Butterbur Effective for Migraine
New research reveals that natural supplements of butterbur may be better for preventing migraine than several non-steroidal anti-inflammatory drugs (NSAIDs).
The research is part of a set of new guidelines for treating migraines co-developed by the American Academy of Neurology and American Headache Society. Researchers analyzed 49 studies on migraine treatment from 1999 to 2009. They then rated various treatments on their level of efficacy for preventing migraines.
Among the natural and over-the-counter preventative treatments, herbal supplements of butterbur were found to be the most effective for preventing migraine. Taking supplements of feverfew, magnesium, and riboflavin were as effective as some drugs in preventing migraines. Those supplements were rated "probably effective" along with NSAIDs like ibuprofen and naproxen that received the same rating.
Although many treatments for migraine prevention exist, few patients actually use them. Research from the journal Neurology found that 38% of migraine sufferers need preventative medicine but only 3-13% use it. That has prompted the AAN to place a new emphasis on prevention within their 2012 guidelines. While acute treatment focuses on relieving migraine attacks as they occur, preventative treatments are used daily to reduce the frequency and severity of migraines.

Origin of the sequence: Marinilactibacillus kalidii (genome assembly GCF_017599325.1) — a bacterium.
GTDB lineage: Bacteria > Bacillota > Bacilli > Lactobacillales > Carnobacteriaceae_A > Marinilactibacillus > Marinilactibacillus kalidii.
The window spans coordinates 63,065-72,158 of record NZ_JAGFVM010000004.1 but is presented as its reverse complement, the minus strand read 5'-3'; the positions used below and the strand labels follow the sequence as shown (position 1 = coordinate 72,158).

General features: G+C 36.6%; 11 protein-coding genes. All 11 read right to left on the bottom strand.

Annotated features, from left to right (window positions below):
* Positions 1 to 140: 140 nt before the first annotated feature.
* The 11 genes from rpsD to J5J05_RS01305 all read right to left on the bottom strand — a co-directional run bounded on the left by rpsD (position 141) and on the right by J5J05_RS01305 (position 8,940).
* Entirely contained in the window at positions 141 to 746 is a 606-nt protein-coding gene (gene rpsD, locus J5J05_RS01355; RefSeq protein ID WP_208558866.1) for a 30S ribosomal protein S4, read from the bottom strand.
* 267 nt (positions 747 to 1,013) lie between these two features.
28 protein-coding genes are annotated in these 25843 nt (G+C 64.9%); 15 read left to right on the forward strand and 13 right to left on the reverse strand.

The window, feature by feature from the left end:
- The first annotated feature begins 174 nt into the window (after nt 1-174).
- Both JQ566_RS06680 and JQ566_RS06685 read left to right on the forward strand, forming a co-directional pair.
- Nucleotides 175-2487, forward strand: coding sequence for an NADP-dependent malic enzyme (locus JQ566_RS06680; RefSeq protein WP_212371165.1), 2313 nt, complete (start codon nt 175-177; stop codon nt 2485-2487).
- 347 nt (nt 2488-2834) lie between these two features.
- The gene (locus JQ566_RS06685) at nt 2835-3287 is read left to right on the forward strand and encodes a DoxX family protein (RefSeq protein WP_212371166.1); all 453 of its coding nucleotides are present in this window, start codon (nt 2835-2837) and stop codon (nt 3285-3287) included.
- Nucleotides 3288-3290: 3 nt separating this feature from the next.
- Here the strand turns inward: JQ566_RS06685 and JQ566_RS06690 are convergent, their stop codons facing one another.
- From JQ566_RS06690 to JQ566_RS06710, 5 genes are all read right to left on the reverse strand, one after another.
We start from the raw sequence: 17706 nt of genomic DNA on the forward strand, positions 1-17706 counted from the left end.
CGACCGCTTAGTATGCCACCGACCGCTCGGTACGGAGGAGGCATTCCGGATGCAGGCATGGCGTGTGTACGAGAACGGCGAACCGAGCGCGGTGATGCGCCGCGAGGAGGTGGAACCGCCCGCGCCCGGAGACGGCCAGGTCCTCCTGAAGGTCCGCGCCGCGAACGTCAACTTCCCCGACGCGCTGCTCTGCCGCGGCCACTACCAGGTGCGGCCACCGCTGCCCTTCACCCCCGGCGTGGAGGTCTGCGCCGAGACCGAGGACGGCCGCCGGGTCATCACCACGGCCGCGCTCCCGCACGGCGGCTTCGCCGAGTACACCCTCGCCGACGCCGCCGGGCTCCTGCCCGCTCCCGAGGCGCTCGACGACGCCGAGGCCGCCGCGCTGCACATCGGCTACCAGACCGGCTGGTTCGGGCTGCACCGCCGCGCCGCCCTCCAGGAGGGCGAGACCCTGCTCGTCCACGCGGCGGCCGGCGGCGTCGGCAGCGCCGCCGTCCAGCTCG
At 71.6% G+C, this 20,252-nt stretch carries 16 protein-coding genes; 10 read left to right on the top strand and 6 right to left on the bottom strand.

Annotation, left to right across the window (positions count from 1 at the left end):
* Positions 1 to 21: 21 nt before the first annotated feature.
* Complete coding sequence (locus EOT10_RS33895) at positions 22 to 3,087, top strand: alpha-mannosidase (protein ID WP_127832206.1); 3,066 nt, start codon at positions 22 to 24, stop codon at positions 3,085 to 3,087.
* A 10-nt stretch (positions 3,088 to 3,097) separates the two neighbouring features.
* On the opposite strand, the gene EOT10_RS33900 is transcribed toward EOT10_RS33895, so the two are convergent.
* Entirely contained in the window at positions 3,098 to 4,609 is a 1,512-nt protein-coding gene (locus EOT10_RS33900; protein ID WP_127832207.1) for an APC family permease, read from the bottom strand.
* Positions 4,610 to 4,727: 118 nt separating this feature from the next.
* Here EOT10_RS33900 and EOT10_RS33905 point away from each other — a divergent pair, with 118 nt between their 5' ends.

Many preventative treatments can be taken without a prescription but Stephen Silberstein of the AAN emphasized that patients should continue consulting with their doctors to determine dose requirements. How much of a certain supplement or medication you take may change since migraines can improve or worsen over time.
Other research has shown that regular exercise and chiropractic can reduce the frequency and severity of migraines. A chiropractic can help you create a migraine prevention plan that includes exercise, natural supplements, eliminating migraine triggers, and more.
Holland S, Silberstein S, Freitag F, et al. Evidence-based guideline update: NSAIDs and other complementary treatments for episodic migraine prevention in adults: Report of the quality standards subcommittee of the American Academy of Neurology and the American Headache Society. Neurology 2012; 78 (17): 1346-1353.
Lipton RB, Bigal ME, Diamond M, Freitag F, et al. Migraine prevalence, disease burden, and the need for preventive therapy. Neurology 2007; 68(5): 343– 349.
New guidelines: treatments can help prevent migraine. American Academy of Neurology. Press Release. April 23, 2012.